Lawrence Berkeley National Laboratory

Developing an open-source HVAC controls design tool 

large commerical building

The Department of Energy’s Lawrence Berkeley National Laboratory (Berkeley Lab) aims to tackle the most pressing global challenges in energy, environment, and health.

DEPT® worked with their team to design and develop ctrl-flow, a high-performance controls design tool that helps deploy energy-efficient control sequences for building HVAC systems.

Introducing ctrl-flow

Designing efficient controls for a complex HVAC system is a challenging task that requires expertise and specific knowledge. Highly specialized controls system designers are few and far between, which forces mechanical engineers to muddle their way through the process. 

ctrl-flow highly automates this process, making control system design more accessible and efficient to mechanical engineers. This free, open-source tool allows them to robustly design, specify, and deliver high-performance control sequences at a lower cost.

The overarching objective of ctrl-flow is to help improve energy efficiency. Even a few percentages of energy efficiency can improve large commercial buildings’ carbon footprints while saving money on operational costs. 

ctrl-flow generates a specification for the sequence of operations in a text document based on the mechanical engineer’s decisions. This document is based on the ASHRAE Guideline 36, a 300-page document. Using the mechanical engineer’s designs, ctrl-flow narrows it down to a fraction of that, saving the engineer time by avoiding manually editing the document. 

Designing for clarity 

Designing controls is inherently complex, so we needed to design the user interface simply. After conducting user research, we found that the lack of industry consensus for terminology confused users. To create clarity, we spelled out the full name of system types across the entire tool. 

During prototyping and research, we found that users would benefit from a short introduction to the usage and output of the tool.  Therefore, an onboarding tutorial was created to set users up for success. This ended up being a five-screen tutorial that familiarized users with the tool. 

ctrl flow tutorial

Parsing the Modelica language 

ctrl-flow automated the design of HVAC systems by providing templates. These templates are defined in Modelica, a language for modeling cyber-physical systems that is particularly good for modeling complex systems. 

After they are defined in Modelica, they are converted to a serializable format developed by Berkeley Lab, Modelica-JSON. Modelica-JSON uses an abstract syntax tree representation (AST) of the full Modelica grammar.

To improve the responsiveness of the tool, we simplified Modelica JSON representation as much as possible, removing items that are important for simulation but not needed for ctrl-flow. The setup required supporting the dynamic behavior of the Modelica-JSON representation (e.g., if a ‘fan’ is selected, show ‘fan’ options). Anything we could ‘pre-solve’ before sending data to the interpreter was a win. 

The parser filtered out JSON items that were not needed for ctrl-flow, and it resolved features of Modelica like external references, dependency injection, and inheritance, taking many implicit behaviors and making them explicit.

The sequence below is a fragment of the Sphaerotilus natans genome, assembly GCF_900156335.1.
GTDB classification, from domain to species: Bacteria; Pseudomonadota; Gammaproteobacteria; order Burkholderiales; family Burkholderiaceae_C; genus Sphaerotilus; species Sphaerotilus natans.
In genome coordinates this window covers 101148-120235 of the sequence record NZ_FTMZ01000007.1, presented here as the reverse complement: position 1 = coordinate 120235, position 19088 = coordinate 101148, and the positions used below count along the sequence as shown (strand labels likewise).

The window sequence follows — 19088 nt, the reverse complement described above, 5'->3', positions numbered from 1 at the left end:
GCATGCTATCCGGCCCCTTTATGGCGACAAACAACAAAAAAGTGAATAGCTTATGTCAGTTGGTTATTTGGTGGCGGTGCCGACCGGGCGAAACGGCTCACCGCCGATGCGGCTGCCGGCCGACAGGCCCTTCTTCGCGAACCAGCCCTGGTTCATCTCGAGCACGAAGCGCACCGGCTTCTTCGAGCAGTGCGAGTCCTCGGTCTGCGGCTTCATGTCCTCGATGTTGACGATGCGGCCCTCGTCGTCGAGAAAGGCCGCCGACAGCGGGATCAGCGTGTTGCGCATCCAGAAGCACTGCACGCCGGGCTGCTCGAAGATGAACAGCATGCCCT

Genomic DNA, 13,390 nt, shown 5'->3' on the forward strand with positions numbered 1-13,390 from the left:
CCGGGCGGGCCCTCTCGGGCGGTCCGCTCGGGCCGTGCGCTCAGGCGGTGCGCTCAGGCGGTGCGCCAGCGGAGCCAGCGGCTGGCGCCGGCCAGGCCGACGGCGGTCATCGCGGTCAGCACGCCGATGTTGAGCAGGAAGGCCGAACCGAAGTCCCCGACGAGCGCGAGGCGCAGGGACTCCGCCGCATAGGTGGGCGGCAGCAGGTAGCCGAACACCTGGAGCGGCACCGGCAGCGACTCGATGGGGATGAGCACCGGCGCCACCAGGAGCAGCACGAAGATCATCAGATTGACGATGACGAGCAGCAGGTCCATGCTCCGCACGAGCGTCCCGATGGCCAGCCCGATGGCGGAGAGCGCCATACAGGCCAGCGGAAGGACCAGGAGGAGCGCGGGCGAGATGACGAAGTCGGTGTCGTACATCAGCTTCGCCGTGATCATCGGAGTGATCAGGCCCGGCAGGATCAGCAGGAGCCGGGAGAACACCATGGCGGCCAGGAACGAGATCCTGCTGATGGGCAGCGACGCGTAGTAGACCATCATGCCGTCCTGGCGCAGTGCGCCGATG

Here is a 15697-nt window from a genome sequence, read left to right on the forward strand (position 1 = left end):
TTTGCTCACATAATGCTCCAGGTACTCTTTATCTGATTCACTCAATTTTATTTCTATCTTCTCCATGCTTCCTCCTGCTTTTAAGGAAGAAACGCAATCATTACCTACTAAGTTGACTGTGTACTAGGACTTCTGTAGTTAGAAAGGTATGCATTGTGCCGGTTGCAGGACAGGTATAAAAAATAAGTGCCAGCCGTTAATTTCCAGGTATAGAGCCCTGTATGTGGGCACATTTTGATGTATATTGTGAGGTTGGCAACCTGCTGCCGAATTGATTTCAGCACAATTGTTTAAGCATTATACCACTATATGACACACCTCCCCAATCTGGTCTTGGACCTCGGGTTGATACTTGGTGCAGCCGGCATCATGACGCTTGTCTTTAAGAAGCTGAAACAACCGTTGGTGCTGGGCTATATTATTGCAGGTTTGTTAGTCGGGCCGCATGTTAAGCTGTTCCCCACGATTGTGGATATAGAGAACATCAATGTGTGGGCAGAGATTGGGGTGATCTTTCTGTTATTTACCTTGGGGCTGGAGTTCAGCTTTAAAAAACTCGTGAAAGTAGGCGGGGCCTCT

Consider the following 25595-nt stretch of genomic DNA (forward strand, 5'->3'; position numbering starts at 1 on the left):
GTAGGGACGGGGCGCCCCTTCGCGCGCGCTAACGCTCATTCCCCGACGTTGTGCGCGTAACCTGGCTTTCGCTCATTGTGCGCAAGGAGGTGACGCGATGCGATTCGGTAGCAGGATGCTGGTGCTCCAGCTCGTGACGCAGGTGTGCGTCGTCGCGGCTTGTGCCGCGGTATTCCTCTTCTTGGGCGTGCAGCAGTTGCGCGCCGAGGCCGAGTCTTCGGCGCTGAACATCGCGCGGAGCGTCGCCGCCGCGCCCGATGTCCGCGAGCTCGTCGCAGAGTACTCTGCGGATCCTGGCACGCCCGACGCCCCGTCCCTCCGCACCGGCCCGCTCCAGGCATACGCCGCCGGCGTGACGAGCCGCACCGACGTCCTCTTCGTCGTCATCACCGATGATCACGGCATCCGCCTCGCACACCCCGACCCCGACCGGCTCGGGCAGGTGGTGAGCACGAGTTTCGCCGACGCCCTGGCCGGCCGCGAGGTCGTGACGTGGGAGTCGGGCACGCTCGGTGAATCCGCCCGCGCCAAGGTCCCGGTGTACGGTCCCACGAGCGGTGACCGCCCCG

Employing this strategy allowed us to represent all the various files, classes, functions, and their relations as a tree in a single file with a much simpler data type. The interpreter’s simplified format weighed around 4MB instead of the original 40MB.

hvac controls concept

Front end interpreting  

The front end then had to take the simplified JSON and determine what configuration options needed to be displayed based on system choices and configuration options.

Each object within the simplified JSON was considered a potential configuration option to be displayed to the user. The option had a set of child options that were either definitions (a fan, CO2 sensor, etc.) or nested options within the tree that could be displayed to the user. An option also had an object of modifications which were special rules that helped us determine if we needed to display, change a value, or replace an option to be displayed.

Because we had simplified the JSON to a tree structure, we had to keep track of where we started within the tree and what paths we were taking within the tree (user-selected options). This became the instance path we could use to access our modifications on each option.

By following the modification rules and understanding where we came from (system choice and configuration choices), we could display configuration options dynamically from the simplified JSON.

Anticipated future releases of the tool will include the following:

  • Support for a broad range of systems, including all systems in ASHRAE Guideline 36 
  • The ability to provide additional project information and then download more detailed documentation, including:
  • Points lists
  • Systems diagrams
  • The control logic for the specified sequence in the Control Description Language (CDL) as well as in the Control Exchange Format (CXF), which are both
  • undergoing a standardization process within ASHRAE Standard 231P
  • A Modelica model of the HVAC system selected that can be used with tools such as the Spawn of EnergyPlus.


This work was supported by the Assistant Secretary for Energy Efficiency and Renewable Energy, Office of Building Technologies of the U.S. Department of Energy, under Contract No. DE-AC02-05CH11231.


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Aaron Wegmann